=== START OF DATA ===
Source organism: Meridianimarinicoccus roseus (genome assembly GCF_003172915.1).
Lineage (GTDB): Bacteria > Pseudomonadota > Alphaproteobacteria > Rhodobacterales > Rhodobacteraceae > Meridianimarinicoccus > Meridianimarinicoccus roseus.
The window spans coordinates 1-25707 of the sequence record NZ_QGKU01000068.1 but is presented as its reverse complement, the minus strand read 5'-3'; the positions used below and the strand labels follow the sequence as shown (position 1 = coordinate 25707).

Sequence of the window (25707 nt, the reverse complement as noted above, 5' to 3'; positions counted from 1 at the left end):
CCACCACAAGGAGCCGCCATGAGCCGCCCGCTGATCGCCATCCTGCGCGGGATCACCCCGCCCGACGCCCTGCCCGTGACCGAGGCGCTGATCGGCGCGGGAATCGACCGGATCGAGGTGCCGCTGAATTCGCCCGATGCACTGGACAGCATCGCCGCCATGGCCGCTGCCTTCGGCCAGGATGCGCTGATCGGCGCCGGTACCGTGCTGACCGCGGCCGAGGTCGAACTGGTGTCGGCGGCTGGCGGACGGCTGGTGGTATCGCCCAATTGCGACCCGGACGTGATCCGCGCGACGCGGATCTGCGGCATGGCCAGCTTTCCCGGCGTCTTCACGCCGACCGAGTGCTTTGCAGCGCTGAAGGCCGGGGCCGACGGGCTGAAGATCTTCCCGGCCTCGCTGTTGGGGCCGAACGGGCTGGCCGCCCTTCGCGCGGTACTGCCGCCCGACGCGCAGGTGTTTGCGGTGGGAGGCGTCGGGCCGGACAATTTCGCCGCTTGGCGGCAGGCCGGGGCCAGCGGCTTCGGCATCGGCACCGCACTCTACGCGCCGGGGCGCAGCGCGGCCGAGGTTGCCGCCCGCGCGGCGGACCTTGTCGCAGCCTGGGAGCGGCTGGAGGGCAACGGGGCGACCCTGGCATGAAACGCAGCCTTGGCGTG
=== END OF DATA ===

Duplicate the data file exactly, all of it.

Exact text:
Source organism: Meridianimarinicoccus roseus (genome assembly GCF_003172915.1).
Lineage (GTDB): Bacteria > Pseudomonadota > Alphaproteobacteria > Rhodobacterales > Rhodobacteraceae > Meridianimarinicoccus > Meridianimarinicoccus roseus.
The window spans coordinates 1-25707 of the sequence record NZ_QGKU01000068.1 but is presented as its reverse complement, the minus strand read 5'-3'; the positions used below and the strand labels follow the sequence as shown (position 1 = coordinate 25707).

Sequence of the window (25707 nt, the reverse complement as noted above, 5' to 3'; positions counted from 1 at the left end):
CCACCACAAGGAGCCGCCATGAGCCGCCCGCTGATCGCCATCCTGCGCGGGATCACCCCGCCCGACGCCCTGCCCGTGACCGAGGCGCTGATCGGCGCGGGAATCGACCGGATCGAGGTGCCGCTGAATTCGCCCGATGCACTGGACAGCATCGCCGCCATGGCCGCTGCCTTCGGCCAGGATGCGCTGATCGGCGCCGGTACCGTGCTGACCGCGGCCGAGGTCGAACTGGTGTCGGCGGCTGGCGGACGGCTGGTGGTATCGCCCAATTGCGACCCGGACGTGATCCGCGCGACGCGGATCTGCGGCATGGCCAGCTTTCCCGGCGTCTTCACGCCGACCGAGTGCTTTGCAGCGCTGAAGGCCGGGGCCGACGGGCTGAAGATCTTCCCGGCCTCGCTGTTGGGGCCGAACGGGCTGGCCGCCCTTCGCGCGGTACTGCCGCCCGACGCGCAGGTGTTTGCGGTGGGAGGCGTCGGGCCGGACAATTTCGCCGCTTGGCGGCAGGCCGGGGCCAGCGGCTTCGGCATCGGCACCGCACTCTACGCGCCGGGGCGCAGCGCGGCCGAGGTTGCCGCCCGCGCGGCGGACCTTGTCGCAGCCTGGGAGCGGCTGGAGGGCAACGGGGCGACCCTGGCATGAAACGCAGCCTTGGCGTG